Approximately 31 percent of cesarean deliveries in the United States and Canada are performed for dystocia. The aim of this study was to determine the effectiveness of early labor assessment to reduce cesarean birth rates for low-risk nulliparous women.
Two hundred and nine low-risk nulliparous women were randomly allocated to either the early labor assessment group or the direct admission to hospital group. Women in the early labor assessment group were evaluated and, if found to be in false or latent labor, were encouraged to go home or walk before admission to the labor unit. Those in the direct admission group were admitted to the labor unit without an assessment. Data were collected and analyzed about method of delivery, duration of labor, intrapartum interventions, and neonatal well-being. Women completed an evaluation of their experience in the early postpartum period.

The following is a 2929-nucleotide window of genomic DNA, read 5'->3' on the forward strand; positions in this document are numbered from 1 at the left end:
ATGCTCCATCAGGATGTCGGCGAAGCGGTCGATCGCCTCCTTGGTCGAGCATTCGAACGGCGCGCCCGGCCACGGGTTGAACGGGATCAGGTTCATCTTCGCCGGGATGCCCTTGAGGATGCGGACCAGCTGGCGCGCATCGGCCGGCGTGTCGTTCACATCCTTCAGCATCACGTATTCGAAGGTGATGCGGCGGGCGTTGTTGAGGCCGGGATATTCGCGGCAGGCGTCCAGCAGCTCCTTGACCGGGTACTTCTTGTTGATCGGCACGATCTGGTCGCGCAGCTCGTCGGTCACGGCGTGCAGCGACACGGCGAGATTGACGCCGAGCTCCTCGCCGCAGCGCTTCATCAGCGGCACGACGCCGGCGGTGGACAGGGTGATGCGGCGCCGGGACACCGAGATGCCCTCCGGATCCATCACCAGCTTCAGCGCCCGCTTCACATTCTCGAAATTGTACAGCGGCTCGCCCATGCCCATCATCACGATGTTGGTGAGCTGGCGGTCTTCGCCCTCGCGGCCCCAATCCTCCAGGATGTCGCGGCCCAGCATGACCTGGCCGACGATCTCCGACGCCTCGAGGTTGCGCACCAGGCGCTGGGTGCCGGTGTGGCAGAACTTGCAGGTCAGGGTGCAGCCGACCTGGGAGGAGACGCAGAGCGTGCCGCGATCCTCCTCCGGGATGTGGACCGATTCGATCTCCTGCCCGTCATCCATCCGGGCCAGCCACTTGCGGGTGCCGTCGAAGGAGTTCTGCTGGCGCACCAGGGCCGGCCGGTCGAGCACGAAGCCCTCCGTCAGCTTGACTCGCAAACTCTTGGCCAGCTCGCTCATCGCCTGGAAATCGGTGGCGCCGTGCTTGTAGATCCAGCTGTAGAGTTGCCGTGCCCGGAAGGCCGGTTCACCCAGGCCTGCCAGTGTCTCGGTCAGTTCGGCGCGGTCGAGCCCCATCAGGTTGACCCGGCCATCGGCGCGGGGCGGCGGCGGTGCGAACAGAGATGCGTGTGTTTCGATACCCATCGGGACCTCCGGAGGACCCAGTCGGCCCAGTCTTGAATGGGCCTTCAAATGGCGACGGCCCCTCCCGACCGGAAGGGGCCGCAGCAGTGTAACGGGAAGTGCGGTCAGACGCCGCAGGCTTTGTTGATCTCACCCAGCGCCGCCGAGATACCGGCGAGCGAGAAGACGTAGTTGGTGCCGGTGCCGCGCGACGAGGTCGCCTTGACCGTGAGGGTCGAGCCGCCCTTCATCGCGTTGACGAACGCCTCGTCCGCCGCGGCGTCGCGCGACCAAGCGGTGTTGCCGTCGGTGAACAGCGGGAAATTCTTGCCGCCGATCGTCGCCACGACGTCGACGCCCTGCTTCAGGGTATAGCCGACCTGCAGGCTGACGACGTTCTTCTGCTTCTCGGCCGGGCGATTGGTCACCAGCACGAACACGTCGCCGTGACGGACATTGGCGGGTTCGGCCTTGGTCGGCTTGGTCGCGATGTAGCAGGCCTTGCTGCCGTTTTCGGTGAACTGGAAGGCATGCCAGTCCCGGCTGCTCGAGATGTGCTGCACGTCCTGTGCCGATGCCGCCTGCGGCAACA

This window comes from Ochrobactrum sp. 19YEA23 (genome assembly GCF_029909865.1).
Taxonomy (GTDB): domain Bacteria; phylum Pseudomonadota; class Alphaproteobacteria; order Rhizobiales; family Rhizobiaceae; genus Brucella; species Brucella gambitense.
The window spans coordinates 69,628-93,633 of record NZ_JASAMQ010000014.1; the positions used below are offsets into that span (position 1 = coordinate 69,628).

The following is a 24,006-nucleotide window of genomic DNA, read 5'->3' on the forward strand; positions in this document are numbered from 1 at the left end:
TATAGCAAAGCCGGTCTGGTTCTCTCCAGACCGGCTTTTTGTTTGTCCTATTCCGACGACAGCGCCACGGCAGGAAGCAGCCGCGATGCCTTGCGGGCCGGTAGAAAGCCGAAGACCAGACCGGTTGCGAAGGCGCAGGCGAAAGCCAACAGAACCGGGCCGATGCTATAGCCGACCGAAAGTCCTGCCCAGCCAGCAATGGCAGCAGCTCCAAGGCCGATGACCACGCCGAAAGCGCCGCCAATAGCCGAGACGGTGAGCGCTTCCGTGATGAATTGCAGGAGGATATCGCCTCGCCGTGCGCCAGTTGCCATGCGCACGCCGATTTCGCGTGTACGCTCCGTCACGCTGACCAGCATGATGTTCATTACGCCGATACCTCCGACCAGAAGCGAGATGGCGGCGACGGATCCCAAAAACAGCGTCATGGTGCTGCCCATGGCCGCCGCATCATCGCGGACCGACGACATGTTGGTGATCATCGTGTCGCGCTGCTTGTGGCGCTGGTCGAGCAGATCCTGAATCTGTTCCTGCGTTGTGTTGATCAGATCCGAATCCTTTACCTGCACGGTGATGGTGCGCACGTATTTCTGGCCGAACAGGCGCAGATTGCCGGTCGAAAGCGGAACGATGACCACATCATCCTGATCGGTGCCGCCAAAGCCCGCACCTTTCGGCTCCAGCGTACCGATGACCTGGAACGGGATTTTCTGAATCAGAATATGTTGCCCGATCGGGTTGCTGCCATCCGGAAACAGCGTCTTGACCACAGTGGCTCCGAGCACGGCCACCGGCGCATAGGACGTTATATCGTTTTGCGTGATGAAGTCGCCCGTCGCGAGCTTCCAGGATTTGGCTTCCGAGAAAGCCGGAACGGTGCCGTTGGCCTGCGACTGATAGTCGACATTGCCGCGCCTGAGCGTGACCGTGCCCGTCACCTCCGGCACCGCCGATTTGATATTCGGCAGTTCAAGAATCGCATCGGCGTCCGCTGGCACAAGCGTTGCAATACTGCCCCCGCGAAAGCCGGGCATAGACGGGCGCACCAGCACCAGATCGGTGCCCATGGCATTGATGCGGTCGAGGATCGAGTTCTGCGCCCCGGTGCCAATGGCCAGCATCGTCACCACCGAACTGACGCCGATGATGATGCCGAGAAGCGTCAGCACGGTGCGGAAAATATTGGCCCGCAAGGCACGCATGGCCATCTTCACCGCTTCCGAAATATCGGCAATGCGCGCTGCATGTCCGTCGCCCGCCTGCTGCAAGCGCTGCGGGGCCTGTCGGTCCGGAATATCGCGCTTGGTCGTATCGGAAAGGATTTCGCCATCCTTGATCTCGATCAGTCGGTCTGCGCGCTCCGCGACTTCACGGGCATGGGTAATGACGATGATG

Significant decreases occurred in duration of labor, use of epidural analgesia for pain, and use of oxytocin to augment labor in the early labor assessment group. These women evaluated their labor and birth experience more positively than women in the direct admission group. No significant differences were found in the frequency of cesarean section or instrumental vaginal delivery for the two groups.
Early labor assessment has the potential to reduce the number of women receiving oxytocin for augmentation, the rate of epidural analgesia for pain relief, and the duration of the active and second stages of labor, and to improve women's evaluations of their labor and birth experiences. (BIRTH 25:1, March 1998)